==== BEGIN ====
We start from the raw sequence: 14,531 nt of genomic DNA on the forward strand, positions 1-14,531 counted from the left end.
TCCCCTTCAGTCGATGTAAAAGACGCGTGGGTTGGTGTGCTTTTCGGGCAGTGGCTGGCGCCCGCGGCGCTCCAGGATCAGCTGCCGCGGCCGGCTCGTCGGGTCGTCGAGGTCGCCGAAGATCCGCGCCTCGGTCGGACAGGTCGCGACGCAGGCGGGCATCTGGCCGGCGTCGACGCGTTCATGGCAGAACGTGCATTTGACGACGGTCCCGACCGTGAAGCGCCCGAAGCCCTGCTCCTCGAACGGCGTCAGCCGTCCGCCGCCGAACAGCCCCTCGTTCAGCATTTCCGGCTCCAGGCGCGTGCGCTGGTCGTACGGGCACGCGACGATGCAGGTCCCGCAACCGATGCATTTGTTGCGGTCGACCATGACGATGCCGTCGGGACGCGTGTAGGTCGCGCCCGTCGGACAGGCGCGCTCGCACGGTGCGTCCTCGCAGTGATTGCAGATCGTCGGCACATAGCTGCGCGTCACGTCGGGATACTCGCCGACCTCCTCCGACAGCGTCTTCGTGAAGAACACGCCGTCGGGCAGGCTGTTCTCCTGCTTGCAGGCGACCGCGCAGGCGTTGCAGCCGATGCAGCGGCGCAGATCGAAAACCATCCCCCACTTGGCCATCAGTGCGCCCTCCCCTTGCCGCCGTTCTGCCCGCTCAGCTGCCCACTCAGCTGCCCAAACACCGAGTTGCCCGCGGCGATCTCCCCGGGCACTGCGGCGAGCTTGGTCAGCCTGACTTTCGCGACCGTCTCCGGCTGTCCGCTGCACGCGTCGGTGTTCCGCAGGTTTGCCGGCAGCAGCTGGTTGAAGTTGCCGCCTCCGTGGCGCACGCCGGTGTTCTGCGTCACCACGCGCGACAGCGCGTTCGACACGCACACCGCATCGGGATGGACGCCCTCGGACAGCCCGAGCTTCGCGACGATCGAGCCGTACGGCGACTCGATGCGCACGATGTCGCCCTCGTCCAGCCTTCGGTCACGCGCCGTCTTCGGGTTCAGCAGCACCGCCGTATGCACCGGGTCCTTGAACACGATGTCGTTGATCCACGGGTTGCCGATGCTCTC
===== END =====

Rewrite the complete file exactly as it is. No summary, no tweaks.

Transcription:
We start from the raw sequence: 14,531 nt of genomic DNA on the forward strand, positions 1-14,531 counted from the left end.
TCCCCTTCAGTCGATGTAAAAGACGCGTGGGTTGGTGTGCTTTTCGGGCAGTGGCTGGCGCCCGCGGCGCTCCAGGATCAGCTGCCGCGGCCGGCTCGTCGGGTCGTCGAGGTCGCCGAAGATCCGCGCCTCGGTCGGACAGGTCGCGACGCAGGCGGGCATCTGGCCGGCGTCGACGCGTTCATGGCAGAACGTGCATTTGACGACGGTCCCGACCGTGAAGCGCCCGAAGCCCTGCTCCTCGAACGGCGTCAGCCGTCCGCCGCCGAACAGCCCCTCGTTCAGCATTTCCGGCTCCAGGCGCGTGCGCTGGTCGTACGGGCACGCGACGATGCAGGTCCCGCAACCGATGCATTTGTTGCGGTCGACCATGACGATGCCGTCGGGACGCGTGTAGGTCGCGCCCGTCGGACAGGCGCGCTCGCACGGTGCGTCCTCGCAGTGATTGCAGATCGTCGGCACATAGCTGCGCGTCACGTCGGGATACTCGCCGACCTCCTCCGACAGCGTCTTCGTGAAGAACACGCCGTCGGGCAGGCTGTTCTCCTGCTTGCAGGCGACCGCGCAGGCGTTGCAGCCGATGCAGCGGCGCAGATCGAAAACCATCCCCCACTTGGCCATCAGTGCGCCCTCCCCTTGCCGCCGTTCTGCCCGCTCAGCTGCCCACTCAGCTGCCCAAACACCGAGTTGCCCGCGGCGATCTCCCCGGGCACTGCGGCGAGCTTGGTCAGCCTGACTTTCGCGACCGTCTCCGGCTGTCCGCTGCACGCGTCGGTGTTCCGCAGGTTTGCCGGCAGCAGCTGGTTGAAGTTGCCGCCTCCGTGGCGCACGCCGGTGTTCTGCGTCACCACGCGCGACAGCGCGTTCGACACGCACACCGCATCGGGATGGACGCCCTCGGACAGCCCGAGCTTCGCGACGATCGAGCCGTACGGCGACTCGATGCGCACGATGTCGCCCTCGTCCAGCCTTCGGTCACGCGCCGTCTTCGGGTTCAGCAGCACCGCCGTATGCACCGGGTCCTTGAACACGATGTCGTTGATCCACGGGTTGCCGATGCTCTC